Department of Cell Biology & Neuroscience
Nelson Laboratories - Room B333
Piscataway, NJ 08855-1059
Microglia-neuron communication in normal and diseased brain
The long-term goal of my lab is to understand microglia-neuron communication in the brain. Microglia are the principal immune-response cells in the central nervous system. Resting microglia constantly survey the microenvironment in the normal brain. Upon brain dysfunction, microglia are activated and exert detrimental or beneficial effects on the surrounding neurons. Microglia have remarkably fast and dynamic activities in both the normal and pathological brain. An exciting possibility is that they are communicating with neurons through ion channel mechanisms. In neuronal circuits, microglia are assumed to be crucial to synaptic pruning and plasticity, yet no direct evidence has been identified. Microglia are strongly activated in pathological conditions such as pain, stroke and neurodegeneration, however, the molecular mechanisms for microglial activation and function in brain diseases are still controversial.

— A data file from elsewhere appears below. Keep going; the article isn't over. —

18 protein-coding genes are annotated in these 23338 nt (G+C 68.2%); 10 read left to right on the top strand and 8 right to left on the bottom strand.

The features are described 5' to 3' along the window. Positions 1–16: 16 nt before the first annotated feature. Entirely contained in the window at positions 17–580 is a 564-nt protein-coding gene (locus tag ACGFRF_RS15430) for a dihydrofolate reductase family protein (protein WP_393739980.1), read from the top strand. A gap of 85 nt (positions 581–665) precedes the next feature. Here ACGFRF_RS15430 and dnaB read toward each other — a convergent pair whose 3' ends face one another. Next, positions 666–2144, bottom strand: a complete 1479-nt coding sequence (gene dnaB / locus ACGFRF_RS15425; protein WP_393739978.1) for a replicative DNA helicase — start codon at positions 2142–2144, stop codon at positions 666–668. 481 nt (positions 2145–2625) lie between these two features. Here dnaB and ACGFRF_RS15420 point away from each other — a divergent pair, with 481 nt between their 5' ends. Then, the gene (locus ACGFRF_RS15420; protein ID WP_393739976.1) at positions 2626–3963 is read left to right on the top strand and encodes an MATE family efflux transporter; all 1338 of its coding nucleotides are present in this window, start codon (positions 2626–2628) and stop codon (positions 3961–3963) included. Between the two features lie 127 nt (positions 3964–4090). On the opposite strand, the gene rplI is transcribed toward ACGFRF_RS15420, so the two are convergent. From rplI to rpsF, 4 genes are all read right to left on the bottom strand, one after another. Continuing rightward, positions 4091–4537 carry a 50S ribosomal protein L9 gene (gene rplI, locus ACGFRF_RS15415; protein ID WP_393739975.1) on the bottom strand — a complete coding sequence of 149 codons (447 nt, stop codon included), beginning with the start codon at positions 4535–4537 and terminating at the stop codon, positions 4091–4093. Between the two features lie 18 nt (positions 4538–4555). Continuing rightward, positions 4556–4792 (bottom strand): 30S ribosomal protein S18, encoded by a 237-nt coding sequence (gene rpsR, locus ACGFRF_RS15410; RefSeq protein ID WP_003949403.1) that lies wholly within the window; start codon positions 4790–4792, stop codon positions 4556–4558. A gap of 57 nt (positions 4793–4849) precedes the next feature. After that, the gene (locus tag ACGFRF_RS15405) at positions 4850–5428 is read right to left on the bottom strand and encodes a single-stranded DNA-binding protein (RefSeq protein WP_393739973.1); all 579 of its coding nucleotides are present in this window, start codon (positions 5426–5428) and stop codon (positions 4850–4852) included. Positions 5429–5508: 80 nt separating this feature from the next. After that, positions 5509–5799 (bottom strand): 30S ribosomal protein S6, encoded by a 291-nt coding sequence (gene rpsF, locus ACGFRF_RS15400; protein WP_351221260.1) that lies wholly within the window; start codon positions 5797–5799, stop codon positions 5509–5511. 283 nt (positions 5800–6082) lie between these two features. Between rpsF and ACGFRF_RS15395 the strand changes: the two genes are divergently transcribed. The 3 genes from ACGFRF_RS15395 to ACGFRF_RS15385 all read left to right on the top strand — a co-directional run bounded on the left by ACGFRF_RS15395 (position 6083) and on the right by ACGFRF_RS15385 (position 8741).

Overall, we are interested in three interrelated topics on microglia-neuron communication: (1) The ion channel mechanism of microglia-neuron communication; (2) Microglia in synaptic function; and (3) Microglia’s contribution to neuropathic pain. We have been exploring microglia chemotaxis (Wu et al., Glia, 2007, Fig.1), microglia in synaptic plasticity (Wu and Zhuo, J Neurophysiol, 2008), as well as an unique microglial voltage-gated proton channel, Hv1, in the brain (Wu et al., Nat Neurosci, 2012). Taking Hv1 proton channel as an entry point, our initial project will study direct communication from microglia to neurons through microglial Hv1. We will then explore how microglia function in neuronal circuits under normal and pain conditions. The results from our studies would advance the understanding of microglia function in the brain and provide therapeutic targets for neuropathic pain treatment.